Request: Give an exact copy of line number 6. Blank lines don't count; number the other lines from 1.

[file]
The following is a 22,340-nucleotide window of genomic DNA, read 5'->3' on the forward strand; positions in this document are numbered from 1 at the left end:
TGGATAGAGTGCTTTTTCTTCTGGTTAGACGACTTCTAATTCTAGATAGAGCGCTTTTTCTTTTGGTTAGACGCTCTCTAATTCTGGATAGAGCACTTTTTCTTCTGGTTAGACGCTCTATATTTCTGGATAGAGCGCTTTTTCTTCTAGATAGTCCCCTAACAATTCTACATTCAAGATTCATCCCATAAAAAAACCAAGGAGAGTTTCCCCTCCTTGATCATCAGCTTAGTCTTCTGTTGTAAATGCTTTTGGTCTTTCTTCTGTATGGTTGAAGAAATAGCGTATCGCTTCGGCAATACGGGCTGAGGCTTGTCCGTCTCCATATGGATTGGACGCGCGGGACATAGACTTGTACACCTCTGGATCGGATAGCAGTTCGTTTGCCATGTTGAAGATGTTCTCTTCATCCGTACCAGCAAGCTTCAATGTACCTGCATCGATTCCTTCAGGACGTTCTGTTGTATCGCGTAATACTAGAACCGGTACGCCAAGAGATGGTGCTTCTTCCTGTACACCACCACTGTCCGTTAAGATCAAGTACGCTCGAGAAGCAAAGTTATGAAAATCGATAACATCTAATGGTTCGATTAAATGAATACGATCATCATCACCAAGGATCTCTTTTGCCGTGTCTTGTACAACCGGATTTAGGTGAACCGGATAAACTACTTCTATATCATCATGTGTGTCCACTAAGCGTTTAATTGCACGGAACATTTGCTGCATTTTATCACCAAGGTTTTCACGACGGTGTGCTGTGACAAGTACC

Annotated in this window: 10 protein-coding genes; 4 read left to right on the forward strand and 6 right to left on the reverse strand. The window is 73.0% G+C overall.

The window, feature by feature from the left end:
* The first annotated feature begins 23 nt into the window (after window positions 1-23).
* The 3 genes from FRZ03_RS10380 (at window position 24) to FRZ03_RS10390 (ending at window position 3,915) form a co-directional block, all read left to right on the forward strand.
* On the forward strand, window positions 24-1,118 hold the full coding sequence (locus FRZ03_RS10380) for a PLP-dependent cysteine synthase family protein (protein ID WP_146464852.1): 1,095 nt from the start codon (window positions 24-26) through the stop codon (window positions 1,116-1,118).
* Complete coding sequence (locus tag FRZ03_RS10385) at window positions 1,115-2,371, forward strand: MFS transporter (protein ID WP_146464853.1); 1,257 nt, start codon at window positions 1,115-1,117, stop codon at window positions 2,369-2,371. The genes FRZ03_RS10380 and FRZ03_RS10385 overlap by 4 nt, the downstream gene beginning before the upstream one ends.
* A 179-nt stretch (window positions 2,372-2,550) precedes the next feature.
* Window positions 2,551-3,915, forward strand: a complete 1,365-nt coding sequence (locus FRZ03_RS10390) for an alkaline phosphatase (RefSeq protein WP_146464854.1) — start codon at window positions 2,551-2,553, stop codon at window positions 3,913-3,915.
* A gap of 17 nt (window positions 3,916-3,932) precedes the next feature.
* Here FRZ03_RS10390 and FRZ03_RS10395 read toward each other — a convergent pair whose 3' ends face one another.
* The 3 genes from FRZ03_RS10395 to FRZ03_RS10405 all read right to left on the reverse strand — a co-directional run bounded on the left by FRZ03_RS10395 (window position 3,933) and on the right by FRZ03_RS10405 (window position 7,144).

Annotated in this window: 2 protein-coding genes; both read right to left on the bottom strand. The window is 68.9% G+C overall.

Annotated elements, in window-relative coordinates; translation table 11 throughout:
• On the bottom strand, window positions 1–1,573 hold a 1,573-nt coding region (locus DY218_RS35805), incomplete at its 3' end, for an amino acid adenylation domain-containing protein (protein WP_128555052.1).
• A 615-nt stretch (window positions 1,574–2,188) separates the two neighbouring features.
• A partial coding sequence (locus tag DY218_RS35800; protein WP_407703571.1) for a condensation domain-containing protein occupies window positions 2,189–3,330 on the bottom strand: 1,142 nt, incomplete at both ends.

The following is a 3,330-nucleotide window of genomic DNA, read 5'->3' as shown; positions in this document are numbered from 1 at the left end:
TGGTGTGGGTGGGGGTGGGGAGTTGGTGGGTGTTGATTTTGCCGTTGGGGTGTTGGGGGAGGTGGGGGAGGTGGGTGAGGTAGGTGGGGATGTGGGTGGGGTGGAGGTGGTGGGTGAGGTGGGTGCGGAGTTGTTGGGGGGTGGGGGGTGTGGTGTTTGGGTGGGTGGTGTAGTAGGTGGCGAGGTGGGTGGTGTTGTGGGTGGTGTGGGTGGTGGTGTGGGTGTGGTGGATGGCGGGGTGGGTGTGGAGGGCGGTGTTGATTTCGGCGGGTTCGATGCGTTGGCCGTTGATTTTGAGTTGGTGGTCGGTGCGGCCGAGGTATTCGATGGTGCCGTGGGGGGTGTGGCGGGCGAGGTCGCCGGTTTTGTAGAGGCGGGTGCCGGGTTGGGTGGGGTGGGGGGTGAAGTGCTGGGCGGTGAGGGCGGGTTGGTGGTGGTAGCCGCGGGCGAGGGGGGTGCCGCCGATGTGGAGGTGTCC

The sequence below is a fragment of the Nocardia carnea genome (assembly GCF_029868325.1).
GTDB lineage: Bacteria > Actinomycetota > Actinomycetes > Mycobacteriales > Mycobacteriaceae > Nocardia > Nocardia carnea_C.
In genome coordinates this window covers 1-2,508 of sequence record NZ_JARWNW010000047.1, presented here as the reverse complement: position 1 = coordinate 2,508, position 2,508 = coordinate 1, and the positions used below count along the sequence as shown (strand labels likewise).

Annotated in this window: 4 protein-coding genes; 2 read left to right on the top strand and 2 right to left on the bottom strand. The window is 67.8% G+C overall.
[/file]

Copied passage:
* The 3 genes from FRZ03_RS10380 (at window position 24) to FRZ03_RS10390 (ending at window position 3,915) form a co-directional block, all read left to right on the forward strand.